There is no time like the present for renting office space in Sofia
Issue 47-48, August-September 2010
by Gergana Manolova
"We are moving office to the other side of the city," a friend who works in a small Bulgarian company complained over a coffee. "Now I am going to have to commute for an hour and a half!" I sympathised, expecting that cutting costs would mean an inferior office. But it turned out the company was relocating to a better, new building with a reduction in rent.
The Sofia office space market represents a conundrum. The Western city model of business buildings in the centre and residential property on the outskirts is turned upside down. The city lacks a proper business district: instead, many of the new office buildings are springing up close to major road arteries, more often than not on the outskirts.
Sofia is a tempting spot for multinational companies – a capital city with close to two million inhabitants, lively developing markets and a centre of trade and state administration. These circumstances have created a steady flow in the last decade of companies wanting to rent office space. The rising demand necessitated large scale building projects to accommodate the newcomers and construction companies rode the market trend in the face of what seemed like minimal risk. When the economic crisis hit Bulgaria, one of the sectors to suffer the most was construction. The drying up of capital froze many projects, but enough of the large ones continued.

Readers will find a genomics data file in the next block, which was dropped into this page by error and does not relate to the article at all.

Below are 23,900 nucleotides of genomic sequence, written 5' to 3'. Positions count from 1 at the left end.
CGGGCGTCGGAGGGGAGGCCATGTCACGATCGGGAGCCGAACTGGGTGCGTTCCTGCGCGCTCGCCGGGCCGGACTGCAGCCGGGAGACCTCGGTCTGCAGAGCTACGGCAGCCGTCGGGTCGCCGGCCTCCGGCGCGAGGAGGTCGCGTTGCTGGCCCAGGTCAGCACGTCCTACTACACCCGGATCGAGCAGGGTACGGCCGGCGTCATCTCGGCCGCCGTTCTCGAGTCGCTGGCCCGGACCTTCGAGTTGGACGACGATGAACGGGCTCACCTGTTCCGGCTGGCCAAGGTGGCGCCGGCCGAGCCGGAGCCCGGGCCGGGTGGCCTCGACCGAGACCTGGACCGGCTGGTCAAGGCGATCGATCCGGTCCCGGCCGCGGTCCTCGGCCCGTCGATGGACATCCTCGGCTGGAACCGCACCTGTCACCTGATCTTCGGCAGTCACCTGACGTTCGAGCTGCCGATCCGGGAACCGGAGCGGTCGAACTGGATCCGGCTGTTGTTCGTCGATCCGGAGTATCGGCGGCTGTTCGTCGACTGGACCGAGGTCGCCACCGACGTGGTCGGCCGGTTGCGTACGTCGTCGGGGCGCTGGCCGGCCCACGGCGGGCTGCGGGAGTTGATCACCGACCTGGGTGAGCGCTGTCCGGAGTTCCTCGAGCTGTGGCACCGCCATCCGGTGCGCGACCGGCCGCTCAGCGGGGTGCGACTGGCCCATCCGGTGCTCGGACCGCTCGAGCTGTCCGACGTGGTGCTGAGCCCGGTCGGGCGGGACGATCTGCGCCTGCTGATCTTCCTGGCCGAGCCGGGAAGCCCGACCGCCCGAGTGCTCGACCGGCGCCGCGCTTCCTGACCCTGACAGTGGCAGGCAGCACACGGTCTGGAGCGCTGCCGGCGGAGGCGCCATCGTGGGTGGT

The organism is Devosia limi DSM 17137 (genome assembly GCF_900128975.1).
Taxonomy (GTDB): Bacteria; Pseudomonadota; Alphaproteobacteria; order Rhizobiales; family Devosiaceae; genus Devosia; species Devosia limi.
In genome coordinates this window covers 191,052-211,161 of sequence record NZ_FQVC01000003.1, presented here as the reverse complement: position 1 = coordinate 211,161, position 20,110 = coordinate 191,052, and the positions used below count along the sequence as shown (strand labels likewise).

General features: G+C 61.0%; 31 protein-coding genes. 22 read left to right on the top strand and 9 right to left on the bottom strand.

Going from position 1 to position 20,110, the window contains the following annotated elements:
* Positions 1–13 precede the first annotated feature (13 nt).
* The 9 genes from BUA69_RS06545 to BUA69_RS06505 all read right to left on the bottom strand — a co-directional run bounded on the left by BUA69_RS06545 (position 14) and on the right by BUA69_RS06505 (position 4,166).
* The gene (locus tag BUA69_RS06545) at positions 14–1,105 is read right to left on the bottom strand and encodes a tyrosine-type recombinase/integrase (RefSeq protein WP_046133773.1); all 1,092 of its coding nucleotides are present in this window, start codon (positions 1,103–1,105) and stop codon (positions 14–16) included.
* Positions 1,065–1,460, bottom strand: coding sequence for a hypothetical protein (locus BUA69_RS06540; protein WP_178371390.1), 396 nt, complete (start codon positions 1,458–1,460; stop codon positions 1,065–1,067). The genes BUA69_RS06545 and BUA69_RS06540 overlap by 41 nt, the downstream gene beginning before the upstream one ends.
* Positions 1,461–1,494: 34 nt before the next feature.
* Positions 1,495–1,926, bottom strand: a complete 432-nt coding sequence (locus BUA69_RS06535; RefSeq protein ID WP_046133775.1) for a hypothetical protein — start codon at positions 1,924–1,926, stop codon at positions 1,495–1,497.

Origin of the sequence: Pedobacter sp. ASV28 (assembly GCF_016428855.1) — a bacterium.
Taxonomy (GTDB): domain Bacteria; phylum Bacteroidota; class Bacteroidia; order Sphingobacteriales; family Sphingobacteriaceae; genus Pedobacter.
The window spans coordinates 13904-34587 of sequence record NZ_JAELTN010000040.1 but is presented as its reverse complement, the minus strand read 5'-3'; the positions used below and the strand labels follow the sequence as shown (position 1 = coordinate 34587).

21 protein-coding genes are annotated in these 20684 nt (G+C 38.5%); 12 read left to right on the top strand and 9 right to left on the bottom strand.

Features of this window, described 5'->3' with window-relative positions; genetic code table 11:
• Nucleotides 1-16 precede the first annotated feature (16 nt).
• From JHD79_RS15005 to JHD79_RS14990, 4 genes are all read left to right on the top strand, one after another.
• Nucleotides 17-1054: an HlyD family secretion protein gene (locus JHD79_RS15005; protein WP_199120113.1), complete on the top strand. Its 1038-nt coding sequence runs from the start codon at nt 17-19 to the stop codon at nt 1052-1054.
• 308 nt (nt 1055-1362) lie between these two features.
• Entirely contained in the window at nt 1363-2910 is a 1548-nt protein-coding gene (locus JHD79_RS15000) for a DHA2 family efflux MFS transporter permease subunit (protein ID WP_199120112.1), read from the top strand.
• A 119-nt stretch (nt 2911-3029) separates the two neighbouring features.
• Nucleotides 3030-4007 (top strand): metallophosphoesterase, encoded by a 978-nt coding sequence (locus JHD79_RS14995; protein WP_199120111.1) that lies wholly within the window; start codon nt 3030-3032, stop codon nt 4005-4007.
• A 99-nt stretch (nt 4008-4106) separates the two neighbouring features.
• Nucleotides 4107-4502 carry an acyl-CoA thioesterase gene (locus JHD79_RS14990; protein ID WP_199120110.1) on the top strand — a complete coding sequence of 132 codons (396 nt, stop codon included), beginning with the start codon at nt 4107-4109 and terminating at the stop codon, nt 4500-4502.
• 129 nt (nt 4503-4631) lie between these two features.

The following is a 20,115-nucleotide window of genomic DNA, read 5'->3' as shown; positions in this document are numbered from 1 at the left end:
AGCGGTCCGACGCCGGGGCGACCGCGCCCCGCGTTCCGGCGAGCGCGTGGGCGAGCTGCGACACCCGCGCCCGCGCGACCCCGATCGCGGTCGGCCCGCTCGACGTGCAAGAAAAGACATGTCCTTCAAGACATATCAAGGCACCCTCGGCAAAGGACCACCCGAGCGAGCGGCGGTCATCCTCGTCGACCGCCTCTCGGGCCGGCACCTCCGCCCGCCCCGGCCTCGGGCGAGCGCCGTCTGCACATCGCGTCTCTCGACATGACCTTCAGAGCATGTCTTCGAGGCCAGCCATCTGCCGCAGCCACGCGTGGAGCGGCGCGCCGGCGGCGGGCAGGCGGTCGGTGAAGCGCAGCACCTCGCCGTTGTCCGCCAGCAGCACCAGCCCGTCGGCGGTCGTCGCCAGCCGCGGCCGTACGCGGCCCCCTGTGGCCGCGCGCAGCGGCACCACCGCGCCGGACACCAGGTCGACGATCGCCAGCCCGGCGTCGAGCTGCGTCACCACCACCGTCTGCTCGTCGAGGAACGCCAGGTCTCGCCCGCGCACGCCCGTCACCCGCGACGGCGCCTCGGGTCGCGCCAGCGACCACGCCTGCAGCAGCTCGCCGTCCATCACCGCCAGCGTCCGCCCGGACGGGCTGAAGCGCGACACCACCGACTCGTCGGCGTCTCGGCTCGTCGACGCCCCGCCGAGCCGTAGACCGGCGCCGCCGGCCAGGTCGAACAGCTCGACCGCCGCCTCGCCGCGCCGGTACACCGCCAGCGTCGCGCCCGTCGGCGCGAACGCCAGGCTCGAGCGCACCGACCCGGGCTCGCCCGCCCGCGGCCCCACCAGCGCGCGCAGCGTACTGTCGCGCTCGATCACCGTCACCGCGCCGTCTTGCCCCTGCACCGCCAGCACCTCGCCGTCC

In the last year the buildings planned in the 2006-2008 period, when the country experienced an influx of foreign investors and companies eager to get into the Bulgarian market, have been finished. This adds up to more than 50,000 sq.m of office space alone completed in the second quarter of 2010, according to the report of real estate consulting company Elta Consult. Only 15 percent of it is in the centre of Sofia, which is consistent with the tendency to develop business activity in the outskirts. Over 200,000 sq.m are expected to be completed by the end of the year and 100,000 sq.m more up to the end of 2011.
The official statistics do not quite match up with the reality. About 110,000 sq.m of space have already been finished, but not on paper. Many companies have completed construction, yet are holding back the release date, thus saving on taxes. Some of them have filled less than 10 percent of their capacity, though prime location buildings are better off, with a 50-60 percent rate of occupation. Small and medium office spaces between 300 and 500 sq.m are in greatest demand.
70 years ago, on 10 March 1943, Bulgaria's pro-Nazi government decided to defy Berlin and halt the deportation of Bulgaria's 50.000 Jews. This was down to the actions of one man - Dimitar Peshev. Just two years later he faced Communist justice and found himself on trial for his life. His niece Kaluda Kiradjieva remembers